Fluid Meaning: Zoë Sheehan Saldaña’s Hand Sanitizer Bridges an Understanding of Conceptual Art 

Zoë Sheehan Saldaña’s Hand Sanitizer, 2010, installed at the Aldrich Contemporary Art Museum. Aldrich Contemporary Art Museum

“So clean yet so gnarly!” exclaims Brooklyn artist Zoë Sheehan Saldaña, churning swelled Carbomer, which she made by combining acrylic gelling agent overnight with water, into her ethanol and water blend. Working outside at Bushwick’s Cooper Park, we are steps away from concocting a batch of hand sanitizer, the emblem of our global survival strategy amidst the Coronavirus outbreak, which has taken its toll over the art world itself as much the industries it heavily relies on, such as tourism, air travel and manufacturing. 

In fact, Sheehan Saldaña has been busy making disinfectant gel for years, and had some available for public use at least since last November, months before Covid-19 led to abrupt global closures for the foreseeable future. That batch of handmade sanitizer was created to be exhibited in and used her solo exhibition, “There Must Be Some Way Out of Here,” that was on view at the Aldrich Contemporary Art Museum until it too closed. In that show, Sheehan Saldaña installed a usable hand sanitizer dispenser, alongside other mundane objects she patiently handmade. “I am not a masochist, although I may seem like one,” she humorously explains. For her, it’s a sort of investigation into the everyday craftsmanship we take for granted, and making art that “functions as fake, but a real fake.” I.e. how does your estimation of what’s in a Purrell bottle change if you find out it’s not Purrell but rather painstakingly handcrafted? How has your understanding of a Purrell bottle changed even in the last few weeks?

The exhibition’s introductory text is applied onto the wall with an ink the artist created by mixing oak gall with gum arabic. From Mop, 2012, a hand-spun cotton cord mop, to Paper Towels, 2009, individually embossed and folded paper towels created at Brooklyn’s Dieu Donné Papermill, the artworks in the exhibition, organized by Glenn Adamson, demurely hide their meticulous hands-on processes. Their uncanny resemblance to mass-produced objects almost beg to be used—but they’re changed through the labor one understands has gone into their making.

Milkweed-fiber fluff-filled vests, titled Life Jackets, 2008-2009, or Strike Anywhere, 2007-2008, a polar wood, wax, and gelatin matchstick created in collaboration with a CUNY chemistry professor, evoke familiar senses of urgency; however, no object taps into our current yearning for survival perhaps as much as Hand Sanitizer, 2010. 

Hung unassumingly near the exit, the participatory dispenser was recently joined by numerous “real” hand sanitizers the museum placed across it’s galleries to prompt public hygiene, before shutting down due to the virus’ rapid spread. “Art institutions are for the public to gather and contemplate, so it’s hard for us to keep our doors closed,” the Aldrich’s executive director, Cybele Maylone, told Observer.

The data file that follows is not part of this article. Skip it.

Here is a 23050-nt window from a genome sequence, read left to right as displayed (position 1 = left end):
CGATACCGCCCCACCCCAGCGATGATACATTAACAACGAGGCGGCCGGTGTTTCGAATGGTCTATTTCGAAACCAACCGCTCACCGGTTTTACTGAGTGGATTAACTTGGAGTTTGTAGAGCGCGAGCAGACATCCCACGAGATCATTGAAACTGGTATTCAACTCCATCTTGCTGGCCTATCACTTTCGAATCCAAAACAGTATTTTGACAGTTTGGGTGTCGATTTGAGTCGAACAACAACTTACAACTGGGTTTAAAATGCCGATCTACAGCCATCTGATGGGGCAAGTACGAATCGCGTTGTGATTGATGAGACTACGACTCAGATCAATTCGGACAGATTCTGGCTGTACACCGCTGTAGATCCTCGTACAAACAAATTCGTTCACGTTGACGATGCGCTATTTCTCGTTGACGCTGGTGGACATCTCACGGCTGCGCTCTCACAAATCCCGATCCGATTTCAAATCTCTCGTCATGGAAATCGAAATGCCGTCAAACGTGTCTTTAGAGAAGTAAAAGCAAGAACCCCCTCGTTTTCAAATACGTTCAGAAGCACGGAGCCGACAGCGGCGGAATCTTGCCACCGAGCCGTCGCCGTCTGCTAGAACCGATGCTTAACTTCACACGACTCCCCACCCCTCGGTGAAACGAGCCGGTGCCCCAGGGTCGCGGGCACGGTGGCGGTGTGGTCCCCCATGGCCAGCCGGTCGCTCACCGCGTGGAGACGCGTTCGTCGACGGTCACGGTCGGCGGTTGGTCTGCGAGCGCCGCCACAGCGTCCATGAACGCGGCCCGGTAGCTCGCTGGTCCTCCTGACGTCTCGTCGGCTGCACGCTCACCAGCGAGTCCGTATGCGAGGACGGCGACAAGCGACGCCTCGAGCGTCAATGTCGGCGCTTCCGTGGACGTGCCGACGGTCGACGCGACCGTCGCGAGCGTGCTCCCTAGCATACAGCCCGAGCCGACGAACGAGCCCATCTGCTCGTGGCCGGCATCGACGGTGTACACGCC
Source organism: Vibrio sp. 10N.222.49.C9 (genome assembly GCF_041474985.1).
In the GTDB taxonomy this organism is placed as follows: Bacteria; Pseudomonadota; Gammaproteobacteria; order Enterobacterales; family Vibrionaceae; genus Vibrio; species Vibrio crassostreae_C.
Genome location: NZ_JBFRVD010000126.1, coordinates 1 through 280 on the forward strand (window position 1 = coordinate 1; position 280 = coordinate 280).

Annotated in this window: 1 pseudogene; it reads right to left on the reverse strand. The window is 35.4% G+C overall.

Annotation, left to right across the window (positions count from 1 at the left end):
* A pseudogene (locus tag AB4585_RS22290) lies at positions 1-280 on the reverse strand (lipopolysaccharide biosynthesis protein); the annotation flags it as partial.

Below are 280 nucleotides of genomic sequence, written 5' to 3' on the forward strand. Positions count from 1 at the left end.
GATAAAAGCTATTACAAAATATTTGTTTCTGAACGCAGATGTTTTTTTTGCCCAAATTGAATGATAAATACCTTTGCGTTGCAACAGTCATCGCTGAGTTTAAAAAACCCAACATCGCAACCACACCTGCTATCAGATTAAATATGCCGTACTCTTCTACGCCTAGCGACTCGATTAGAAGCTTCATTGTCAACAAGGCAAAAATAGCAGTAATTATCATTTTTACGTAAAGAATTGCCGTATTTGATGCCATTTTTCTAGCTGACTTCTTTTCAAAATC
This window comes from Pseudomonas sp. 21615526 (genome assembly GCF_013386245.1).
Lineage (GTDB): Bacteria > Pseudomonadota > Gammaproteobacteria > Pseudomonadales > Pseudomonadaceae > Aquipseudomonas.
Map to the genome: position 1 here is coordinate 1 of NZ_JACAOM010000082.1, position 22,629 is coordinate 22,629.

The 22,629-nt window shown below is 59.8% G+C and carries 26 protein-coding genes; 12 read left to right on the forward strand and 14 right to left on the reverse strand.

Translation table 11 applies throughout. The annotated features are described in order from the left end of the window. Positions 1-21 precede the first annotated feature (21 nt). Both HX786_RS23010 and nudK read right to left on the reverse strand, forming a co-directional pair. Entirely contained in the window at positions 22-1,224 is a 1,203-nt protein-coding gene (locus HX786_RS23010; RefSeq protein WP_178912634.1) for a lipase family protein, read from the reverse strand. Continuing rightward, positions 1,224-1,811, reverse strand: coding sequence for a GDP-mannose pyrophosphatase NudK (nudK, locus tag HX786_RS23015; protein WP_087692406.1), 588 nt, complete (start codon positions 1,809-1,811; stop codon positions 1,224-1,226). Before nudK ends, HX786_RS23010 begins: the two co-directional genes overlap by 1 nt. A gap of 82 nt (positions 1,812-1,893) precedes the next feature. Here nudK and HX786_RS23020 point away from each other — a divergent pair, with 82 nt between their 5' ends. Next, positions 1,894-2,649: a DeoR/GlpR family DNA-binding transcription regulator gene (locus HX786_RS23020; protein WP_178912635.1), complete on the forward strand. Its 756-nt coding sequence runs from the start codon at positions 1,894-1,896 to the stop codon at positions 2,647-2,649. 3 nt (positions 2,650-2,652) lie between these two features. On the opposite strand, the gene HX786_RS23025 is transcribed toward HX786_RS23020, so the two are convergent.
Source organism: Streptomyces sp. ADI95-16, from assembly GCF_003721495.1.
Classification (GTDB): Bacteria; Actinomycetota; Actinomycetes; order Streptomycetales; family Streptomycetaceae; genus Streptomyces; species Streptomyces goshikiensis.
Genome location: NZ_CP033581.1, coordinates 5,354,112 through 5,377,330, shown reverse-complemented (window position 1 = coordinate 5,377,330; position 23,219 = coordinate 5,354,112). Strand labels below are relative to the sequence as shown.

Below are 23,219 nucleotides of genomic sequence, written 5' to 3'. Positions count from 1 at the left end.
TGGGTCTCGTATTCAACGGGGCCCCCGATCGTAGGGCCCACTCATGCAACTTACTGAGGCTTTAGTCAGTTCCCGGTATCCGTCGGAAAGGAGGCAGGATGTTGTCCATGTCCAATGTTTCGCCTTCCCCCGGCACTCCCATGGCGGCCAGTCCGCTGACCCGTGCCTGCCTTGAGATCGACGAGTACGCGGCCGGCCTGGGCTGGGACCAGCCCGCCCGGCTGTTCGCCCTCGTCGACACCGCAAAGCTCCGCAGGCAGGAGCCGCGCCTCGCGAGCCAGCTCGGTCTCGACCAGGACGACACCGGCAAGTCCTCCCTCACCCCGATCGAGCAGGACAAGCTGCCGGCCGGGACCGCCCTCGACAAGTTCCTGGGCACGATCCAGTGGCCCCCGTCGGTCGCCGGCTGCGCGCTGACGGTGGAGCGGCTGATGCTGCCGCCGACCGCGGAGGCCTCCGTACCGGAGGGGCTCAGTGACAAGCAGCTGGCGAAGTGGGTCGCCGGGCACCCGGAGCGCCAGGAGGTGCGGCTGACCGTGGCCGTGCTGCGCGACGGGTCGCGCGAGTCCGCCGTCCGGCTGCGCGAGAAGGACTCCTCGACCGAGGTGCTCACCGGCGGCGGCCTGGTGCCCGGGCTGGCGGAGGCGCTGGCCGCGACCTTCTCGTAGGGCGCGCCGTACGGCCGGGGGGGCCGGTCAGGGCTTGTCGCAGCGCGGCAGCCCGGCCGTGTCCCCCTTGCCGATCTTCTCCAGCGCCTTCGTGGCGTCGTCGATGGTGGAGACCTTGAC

Maylone had been observing visitor reactions for Sheehan Saldaña’s sanitary dispenser shift during its run since fall. “The work has changed meaning, from experimentation to urgency—people were initially disinfecting out of curiosity, but lately it was a result of need.” During its closure, the museum hopes to remain accessible through its surrounding public sculptures, including another bitterly-appropriate piece by Tom Friedman: Hazmat Love, 2017, showing two figures in anti-hazard suits engaging with one another in shock and ambiguity.  

Zoë Sheehan Saldaña. Willa Mamet

Sheehan Saldaña made her first hand sanitizer a decade ago, after experimenting with homemade moonshine using corn, barley and wheat. “After reading about the need for hand sanitizer among the troops overseas, I realized I could use the same recipe to create disinfecting gel,” she remembers. Fascinated by the idea of the “generosity economy” and people sending out care packages to military, she replaced the sanitizer inside generic Purell bottles (which were somewhat designed to resemble grenades) with her own handmade batch and “let the beast make its way into the world for the first time.” 

In many ways, Sheehan Saldaña’s work is made for moments like now. “My work exists outside gallery or museum walls, so it’s often challenging to exhibit inside a white cube,” she says. “When will the audience stop considering the life jacket on the wall as art and actually use it?” While a life jacket-requiring flood at the Connecticut museum is unlikely, the relevancy of her hand sanitizer installation today strikes a chord. Though no one is able to reach the work at the museum, the artist has a new plan for getting this art out into people’s hands (literally), as she explains while finishing up the big batch she showed me how to make while we maintained an appropriate distance in the park. “I am a believer of trade economy, especially in this climate—I am happy to trade my sanitizer with anyone in exchange of bourbon,” she says, giving the mixture a last whisk before decanting it  into portable tubes.

Fluid Meaning: Zoë Sheehan Saldaña’s Hand Sanitizer Bridges an Understanding of Conceptual Art